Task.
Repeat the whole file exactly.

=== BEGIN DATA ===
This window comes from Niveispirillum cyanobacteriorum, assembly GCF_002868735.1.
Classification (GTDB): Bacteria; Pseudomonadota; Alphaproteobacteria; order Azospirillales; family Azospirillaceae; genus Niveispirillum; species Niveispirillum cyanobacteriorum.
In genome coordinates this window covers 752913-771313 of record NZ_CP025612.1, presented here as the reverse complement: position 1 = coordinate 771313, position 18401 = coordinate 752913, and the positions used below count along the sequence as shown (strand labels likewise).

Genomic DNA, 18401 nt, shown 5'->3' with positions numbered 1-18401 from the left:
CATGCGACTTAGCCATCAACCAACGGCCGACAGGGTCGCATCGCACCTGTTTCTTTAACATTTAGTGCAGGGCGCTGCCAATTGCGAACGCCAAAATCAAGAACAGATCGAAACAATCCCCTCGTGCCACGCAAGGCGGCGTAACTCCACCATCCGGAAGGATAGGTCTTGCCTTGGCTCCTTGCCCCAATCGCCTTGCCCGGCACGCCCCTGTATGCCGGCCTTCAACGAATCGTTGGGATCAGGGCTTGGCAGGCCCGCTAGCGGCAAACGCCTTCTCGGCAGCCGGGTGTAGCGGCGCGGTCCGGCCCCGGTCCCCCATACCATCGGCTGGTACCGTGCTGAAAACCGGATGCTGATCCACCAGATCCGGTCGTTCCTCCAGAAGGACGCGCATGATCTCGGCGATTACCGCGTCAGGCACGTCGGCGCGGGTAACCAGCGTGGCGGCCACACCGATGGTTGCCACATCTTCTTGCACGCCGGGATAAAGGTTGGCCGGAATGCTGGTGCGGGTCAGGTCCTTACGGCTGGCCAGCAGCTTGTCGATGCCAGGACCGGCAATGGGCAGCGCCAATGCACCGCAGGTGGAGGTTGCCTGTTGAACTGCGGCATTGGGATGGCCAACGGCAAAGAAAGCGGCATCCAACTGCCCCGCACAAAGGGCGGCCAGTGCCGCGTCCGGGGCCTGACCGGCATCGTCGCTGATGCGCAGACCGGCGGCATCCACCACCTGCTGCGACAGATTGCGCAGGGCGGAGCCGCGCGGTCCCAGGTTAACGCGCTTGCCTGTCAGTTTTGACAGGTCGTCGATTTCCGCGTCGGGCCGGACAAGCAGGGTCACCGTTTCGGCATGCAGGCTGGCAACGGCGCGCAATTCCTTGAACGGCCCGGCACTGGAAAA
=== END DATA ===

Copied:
This window comes from Niveispirillum cyanobacteriorum, assembly GCF_002868735.1.
Classification (GTDB): Bacteria; Pseudomonadota; Alphaproteobacteria; order Azospirillales; family Azospirillaceae; genus Niveispirillum; species Niveispirillum cyanobacteriorum.
In genome coordinates this window covers 752913-771313 of record NZ_CP025612.1, presented here as the reverse complement: position 1 = coordinate 771313, position 18401 = coordinate 752913, and the positions used below count along the sequence as shown (strand labels likewise).

Genomic DNA, 18401 nt, shown 5'->3' with positions numbered 1-18401 from the left:
CATGCGACTTAGCCATCAACCAACGGCCGACAGGGTCGCATCGCACCTGTTTCTTTAACATTTAGTGCAGGGCGCTGCCAATTGCGAACGCCAAAATCAAGAACAGATCGAAACAATCCCCTCGTGCCACGCAAGGCGGCGTAACTCCACCATCCGGAAGGATAGGTCTTGCCTTGGCTCCTTGCCCCAATCGCCTTGCCCGGCACGCCCCTGTATGCCGGCCTTCAACGAATCGTTGGGATCAGGGCTTGGCAGGCCCGCTAGCGGCAAACGCCTTCTCGGCAGCCGGGTGTAGCGGCGCGGTCCGGCCCCGGTCCCCCATACCATCGGCTGGTACCGTGCTGAAAACCGGATGCTGATCCACCAGATCCGGTCGTTCCTCCAGAAGGACGCGCATGATCTCGGCGATTACCGCGTCAGGCACGTCGGCGCGGGTAACCAGCGTGGCGGCCACACCGATGGTTGCCACATCTTCTTGCACGCCGGGATAAAGGTTGGCCGGAATGCTGGTGCGGGTCAGGTCCTTACGGCTGGCCAGCAGCTTGTCGATGCCAGGACCGGCAATGGGCAGCGCCAATGCACCGCAGGTGGAGGTTGCCTGTTGAACTGCGGCATTGGGATGGCCAACGGCAAAGAAAGCGGCATCCAACTGCCCCGCACAAAGGGCGGCCAGTGCCGCGTCCGGGGCCTGACCGGCATCGTCGCTGATGCGCAGACCGGCGGCATCCACCACCTGCTGCGACAGATTGCGCAGGGCGGAGCCGCGCGGTCCCAGGTTAACGCGCTTGCCTGTCAGTTTTGACAGGTCGTCGATTTCCGCGTCGGGCCGGACAAGCAGGGTCACCGTTTCGGCATGCAGGCTGGCAACGGCGCGCAATTCCTTGAACGGCCCGGCACTGGAAAA